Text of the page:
Abstract: Nature, Timing, and Paleogeographic Consequences of Laramide Deformation in the Northeastern Hanna Basin, Wyoming
Jason A. Lillegraven
Overturned, dinosaur-bearing uppermost Cretaceous strata along the Hanna Basin's northern margin bear arkosic sandstones, suggesting that the Precambrian core of the Granite Mountains was exposed locally prior to Paleocene time. Previously unrecognized, right lateral strike-slip faults, out-of-the-basin thrusts, and complex splays of a Laramide thrust zone exist along the basin's northern boundary; all involve the late Paleocene-earliest Eocene Hanna Formation. The top of the Hanna Formation is cut by the Shirley thrust. The Shirley thrust's eastern end dies in a zone of complex deformation within the Hanna Formation at the basin's northeastern corner. Development of the massive anticlinorium immediately east of the Hanna Basin can be linked to paleontologically atable elements within the Hanna Formation of the northeastern basin.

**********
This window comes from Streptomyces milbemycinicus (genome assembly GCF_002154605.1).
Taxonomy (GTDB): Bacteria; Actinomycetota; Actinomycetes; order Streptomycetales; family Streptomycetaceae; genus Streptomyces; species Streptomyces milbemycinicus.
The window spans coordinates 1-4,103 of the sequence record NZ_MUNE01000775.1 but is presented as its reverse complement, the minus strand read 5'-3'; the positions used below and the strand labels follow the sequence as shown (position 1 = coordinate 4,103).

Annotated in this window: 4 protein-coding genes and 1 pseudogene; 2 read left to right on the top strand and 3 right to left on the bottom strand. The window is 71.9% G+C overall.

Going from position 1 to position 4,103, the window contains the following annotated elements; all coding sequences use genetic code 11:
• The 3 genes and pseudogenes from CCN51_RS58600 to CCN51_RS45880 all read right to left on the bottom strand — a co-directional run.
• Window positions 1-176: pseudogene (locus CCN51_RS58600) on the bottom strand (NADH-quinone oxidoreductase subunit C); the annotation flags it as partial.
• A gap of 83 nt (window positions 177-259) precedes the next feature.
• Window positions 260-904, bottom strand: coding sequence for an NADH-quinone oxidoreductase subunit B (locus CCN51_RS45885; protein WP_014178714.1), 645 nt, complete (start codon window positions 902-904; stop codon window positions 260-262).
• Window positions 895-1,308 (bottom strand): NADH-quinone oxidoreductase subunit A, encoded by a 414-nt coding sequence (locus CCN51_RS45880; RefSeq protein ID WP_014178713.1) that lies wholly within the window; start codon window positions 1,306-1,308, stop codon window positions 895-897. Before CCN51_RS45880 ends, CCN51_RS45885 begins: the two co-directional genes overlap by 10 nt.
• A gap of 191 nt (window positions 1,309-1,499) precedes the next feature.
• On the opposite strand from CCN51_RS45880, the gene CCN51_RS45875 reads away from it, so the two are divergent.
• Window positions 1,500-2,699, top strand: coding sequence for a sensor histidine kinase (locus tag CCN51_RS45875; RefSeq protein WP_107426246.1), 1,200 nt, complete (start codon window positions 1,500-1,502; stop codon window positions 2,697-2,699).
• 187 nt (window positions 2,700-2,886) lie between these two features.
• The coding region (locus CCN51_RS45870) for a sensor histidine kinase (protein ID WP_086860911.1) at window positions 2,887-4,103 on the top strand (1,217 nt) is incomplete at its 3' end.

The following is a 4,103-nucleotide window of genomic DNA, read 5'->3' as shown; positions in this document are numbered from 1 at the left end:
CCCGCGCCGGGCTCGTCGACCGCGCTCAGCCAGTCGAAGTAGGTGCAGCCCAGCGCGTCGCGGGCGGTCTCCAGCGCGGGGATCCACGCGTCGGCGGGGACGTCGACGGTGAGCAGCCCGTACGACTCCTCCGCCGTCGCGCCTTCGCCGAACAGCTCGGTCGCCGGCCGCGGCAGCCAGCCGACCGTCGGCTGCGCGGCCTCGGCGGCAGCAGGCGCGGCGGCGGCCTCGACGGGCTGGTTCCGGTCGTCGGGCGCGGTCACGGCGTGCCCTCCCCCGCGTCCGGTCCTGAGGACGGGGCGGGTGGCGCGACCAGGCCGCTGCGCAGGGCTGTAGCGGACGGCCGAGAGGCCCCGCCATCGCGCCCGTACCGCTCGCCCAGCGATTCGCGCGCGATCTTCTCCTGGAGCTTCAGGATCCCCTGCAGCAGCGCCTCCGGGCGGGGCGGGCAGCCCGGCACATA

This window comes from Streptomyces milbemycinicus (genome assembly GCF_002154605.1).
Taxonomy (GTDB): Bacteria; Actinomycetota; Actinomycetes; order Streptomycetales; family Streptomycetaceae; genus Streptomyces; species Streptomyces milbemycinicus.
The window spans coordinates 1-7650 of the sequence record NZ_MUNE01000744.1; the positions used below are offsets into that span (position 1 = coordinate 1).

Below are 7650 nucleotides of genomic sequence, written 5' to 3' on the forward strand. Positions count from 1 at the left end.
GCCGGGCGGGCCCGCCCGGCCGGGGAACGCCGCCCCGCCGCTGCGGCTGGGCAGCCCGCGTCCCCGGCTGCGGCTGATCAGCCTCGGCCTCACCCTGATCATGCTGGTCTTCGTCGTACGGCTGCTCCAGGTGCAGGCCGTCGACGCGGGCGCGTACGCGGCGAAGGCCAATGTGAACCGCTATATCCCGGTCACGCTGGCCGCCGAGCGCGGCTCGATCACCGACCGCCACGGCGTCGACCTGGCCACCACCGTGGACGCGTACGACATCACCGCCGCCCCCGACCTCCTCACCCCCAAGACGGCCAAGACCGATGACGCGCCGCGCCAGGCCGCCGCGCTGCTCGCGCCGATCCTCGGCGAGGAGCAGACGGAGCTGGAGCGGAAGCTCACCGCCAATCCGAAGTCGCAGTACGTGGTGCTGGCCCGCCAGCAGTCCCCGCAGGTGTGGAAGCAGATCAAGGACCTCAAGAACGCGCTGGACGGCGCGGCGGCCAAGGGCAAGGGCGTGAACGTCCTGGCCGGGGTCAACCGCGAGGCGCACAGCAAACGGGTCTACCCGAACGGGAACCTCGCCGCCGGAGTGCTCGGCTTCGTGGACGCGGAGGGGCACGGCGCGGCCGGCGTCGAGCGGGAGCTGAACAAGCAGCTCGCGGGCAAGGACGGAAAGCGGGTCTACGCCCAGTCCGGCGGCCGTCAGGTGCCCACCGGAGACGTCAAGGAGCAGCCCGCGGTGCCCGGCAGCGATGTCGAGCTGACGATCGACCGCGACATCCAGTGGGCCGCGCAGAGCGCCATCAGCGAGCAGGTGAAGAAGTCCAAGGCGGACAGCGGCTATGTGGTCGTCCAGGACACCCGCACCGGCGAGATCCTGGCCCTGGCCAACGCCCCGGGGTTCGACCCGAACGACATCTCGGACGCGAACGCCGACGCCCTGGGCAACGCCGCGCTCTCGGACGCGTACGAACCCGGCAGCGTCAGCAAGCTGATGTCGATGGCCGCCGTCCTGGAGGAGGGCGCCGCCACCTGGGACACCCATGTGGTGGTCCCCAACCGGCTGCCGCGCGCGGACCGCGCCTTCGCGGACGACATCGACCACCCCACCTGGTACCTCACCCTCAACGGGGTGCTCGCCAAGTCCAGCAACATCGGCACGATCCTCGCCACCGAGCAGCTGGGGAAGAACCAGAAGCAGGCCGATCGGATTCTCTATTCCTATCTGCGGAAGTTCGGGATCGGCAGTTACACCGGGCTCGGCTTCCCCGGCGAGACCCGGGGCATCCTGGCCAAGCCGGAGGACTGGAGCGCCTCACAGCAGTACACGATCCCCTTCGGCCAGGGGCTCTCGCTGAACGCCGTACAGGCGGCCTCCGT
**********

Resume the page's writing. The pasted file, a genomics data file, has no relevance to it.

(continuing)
Although polyphasic, the main pulse of deformation of the northern Hanna Basin was late in Wyoming's history of the Laramide orogeny, beginning not significantly before the middle Wasatchian. The eastern Hanna Basin served throughout latest Cretaceous and Paleocene time as a narrow conduit for eastwardly flowing stream systems that drained the vastness of the greater Green River Basin. Intense deformation of the eastern Hanna Basin (and adjacent landscape to the north and east) matches temporally with advent of Lake Gosiute. A new drainage divide probably developed during early Eocene time in vicinity of the eastern Hanna Basin, initiating localized reversal of general stream directions (i.e., back to the west), thus contributing to the origin of Lake Gosiute.
AAPG Search and Discovery Article #90959©1995 AAPG Rocky Mountain Section Meeting, Reno, Nevada